Toxapex doesn’t only have incredible bulk, its survivability is further bolstered by its great defensive typing and access to both Regenerator and Recover. At the same time SV Toxapexs offensive presence is negligible.
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is a Top Tiering Contributor Alumnus
UPL Champion
Name: Patchnote Specialist
Description: This Pokémon intends to make use of one or more aspects that have been either buffed or nerfed in between generations, whether it be Moves, Abilities, or Weather.

Justification: This concept has the goal of producing a Pokémon who makes the most of previously buffed or nerfed aspects of the game within a certain time period. This concept intends to test just how well these buffs and nerfs can be used within their current forms to see just how improved or neutered they have become.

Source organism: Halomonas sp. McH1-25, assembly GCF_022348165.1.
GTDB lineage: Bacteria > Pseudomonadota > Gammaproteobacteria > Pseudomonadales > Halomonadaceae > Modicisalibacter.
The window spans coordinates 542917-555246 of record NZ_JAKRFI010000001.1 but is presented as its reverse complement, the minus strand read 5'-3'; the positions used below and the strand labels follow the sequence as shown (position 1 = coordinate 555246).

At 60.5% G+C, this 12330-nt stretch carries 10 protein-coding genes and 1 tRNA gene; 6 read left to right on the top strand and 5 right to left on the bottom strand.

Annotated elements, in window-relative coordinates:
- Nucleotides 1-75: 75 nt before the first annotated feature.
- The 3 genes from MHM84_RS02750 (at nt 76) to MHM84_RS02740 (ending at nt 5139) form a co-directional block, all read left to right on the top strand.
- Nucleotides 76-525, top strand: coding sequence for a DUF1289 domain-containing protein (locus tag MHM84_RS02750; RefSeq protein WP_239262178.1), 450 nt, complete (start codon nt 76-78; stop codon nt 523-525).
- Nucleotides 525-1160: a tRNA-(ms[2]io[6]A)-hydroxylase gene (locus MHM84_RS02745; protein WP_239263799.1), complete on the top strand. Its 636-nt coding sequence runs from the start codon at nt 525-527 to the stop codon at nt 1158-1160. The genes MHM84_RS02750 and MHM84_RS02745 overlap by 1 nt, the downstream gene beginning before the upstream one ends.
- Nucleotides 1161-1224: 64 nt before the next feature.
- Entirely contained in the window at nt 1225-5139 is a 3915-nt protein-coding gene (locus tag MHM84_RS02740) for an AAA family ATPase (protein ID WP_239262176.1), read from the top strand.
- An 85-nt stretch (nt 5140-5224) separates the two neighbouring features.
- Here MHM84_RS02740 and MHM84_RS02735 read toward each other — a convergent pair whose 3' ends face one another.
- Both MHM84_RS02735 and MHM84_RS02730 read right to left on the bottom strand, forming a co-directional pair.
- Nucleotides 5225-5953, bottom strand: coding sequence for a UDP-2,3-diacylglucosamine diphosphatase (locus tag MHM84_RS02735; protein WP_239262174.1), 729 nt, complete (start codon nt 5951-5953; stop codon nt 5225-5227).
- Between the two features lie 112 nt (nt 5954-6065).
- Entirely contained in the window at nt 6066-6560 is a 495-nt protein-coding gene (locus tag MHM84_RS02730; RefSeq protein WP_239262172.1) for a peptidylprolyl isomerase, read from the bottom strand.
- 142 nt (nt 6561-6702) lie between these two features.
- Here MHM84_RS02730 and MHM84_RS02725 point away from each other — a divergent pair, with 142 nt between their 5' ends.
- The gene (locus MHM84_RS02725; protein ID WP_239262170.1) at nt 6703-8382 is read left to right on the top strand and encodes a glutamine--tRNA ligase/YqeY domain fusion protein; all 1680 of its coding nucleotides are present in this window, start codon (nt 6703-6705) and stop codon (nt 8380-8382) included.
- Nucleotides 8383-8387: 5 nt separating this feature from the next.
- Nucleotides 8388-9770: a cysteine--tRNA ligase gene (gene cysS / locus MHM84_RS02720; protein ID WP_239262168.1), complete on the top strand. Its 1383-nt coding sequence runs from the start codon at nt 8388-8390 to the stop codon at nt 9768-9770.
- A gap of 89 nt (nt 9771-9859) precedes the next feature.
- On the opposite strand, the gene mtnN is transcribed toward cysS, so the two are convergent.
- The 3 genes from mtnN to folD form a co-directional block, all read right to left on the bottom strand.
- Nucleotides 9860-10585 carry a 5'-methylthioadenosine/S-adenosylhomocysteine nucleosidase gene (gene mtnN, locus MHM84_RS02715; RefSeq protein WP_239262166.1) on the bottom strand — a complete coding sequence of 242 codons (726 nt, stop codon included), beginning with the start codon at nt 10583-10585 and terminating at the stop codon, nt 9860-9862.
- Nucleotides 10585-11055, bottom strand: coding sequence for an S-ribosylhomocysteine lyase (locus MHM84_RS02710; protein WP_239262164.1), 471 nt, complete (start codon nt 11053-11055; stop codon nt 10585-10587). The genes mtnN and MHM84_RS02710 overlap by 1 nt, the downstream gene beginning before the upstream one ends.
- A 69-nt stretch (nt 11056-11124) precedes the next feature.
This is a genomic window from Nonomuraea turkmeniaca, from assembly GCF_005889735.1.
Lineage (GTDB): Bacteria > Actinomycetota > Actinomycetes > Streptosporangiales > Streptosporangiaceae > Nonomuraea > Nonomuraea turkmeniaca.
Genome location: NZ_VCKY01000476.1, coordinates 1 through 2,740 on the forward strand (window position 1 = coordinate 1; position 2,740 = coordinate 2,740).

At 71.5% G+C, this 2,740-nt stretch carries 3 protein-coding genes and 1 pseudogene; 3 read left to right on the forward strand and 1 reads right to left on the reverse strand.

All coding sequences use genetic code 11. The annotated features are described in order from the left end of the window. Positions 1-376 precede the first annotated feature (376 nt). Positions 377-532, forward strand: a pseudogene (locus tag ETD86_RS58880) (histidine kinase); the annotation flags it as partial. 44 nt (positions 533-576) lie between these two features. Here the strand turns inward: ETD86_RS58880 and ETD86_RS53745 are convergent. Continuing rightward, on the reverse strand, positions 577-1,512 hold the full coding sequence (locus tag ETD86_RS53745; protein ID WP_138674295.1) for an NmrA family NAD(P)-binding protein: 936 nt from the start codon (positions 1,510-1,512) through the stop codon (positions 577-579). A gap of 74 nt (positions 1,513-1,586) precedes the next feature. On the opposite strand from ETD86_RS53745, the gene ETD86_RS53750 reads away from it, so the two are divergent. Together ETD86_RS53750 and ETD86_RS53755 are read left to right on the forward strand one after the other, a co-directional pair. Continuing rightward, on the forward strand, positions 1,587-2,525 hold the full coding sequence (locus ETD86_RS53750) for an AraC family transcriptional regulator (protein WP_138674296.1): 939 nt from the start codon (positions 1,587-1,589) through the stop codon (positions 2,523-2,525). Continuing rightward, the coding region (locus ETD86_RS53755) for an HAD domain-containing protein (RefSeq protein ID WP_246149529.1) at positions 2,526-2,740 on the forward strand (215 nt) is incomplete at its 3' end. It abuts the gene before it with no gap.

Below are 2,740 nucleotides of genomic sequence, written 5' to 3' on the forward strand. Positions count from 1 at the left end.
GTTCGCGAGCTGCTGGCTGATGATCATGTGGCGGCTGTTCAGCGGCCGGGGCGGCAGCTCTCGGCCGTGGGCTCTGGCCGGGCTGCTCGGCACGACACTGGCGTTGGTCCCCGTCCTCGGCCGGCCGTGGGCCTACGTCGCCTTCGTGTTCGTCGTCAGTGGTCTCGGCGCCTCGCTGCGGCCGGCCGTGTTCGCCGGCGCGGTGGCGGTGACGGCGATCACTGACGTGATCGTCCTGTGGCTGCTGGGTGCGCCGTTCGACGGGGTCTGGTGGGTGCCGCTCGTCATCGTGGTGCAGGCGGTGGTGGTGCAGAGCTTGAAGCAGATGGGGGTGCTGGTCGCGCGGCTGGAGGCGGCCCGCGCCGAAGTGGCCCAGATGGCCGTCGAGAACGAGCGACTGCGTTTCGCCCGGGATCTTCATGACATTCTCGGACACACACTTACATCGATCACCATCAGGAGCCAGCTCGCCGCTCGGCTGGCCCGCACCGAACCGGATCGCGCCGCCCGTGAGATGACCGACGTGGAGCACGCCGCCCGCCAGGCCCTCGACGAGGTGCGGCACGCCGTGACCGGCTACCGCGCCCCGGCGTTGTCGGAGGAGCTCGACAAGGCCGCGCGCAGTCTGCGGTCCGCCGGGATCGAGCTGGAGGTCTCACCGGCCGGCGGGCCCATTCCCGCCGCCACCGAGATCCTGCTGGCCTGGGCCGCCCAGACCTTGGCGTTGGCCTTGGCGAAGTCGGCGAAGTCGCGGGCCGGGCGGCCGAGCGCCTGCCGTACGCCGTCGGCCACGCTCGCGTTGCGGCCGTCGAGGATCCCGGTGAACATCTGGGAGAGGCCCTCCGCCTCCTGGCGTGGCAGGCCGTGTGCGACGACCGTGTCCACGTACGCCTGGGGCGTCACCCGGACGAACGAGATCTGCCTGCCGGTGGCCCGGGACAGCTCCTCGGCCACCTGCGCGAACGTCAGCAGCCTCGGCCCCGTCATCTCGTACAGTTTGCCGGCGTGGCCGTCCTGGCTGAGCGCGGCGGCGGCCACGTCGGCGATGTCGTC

Questions to be answered:
  • What are examples of successful Pokémon who survived mechanical changes to their play? What differentiates these Pokémon from others who have failed to keep up with these changes?
  • Are these nerfs or buffs truly effective in the goal of either reducing or boosting the effectiveness of their use?
  • Can these nerfs and buffs bring about alternate playstyles using these tactics that weren't considered before?
  • Is it possible to turn a nerf into a positive trait by looking at it from a different angle?
Description: Just for clarities sake, these buffs and nerfs would primarily focus on changes from Gen 7+. So things like King Shields nerf, hails buff into snow, proteans nerf, the recovery nerf, and so on. If banned options are on the table, things like Intrepid sword also make that cut. On a strictly personal note, Snow Warning is the one I'm most interested in meta wise. Not only does CAP not have any weather setters besides Sun, the buffs to the Weather can provide interesting applications.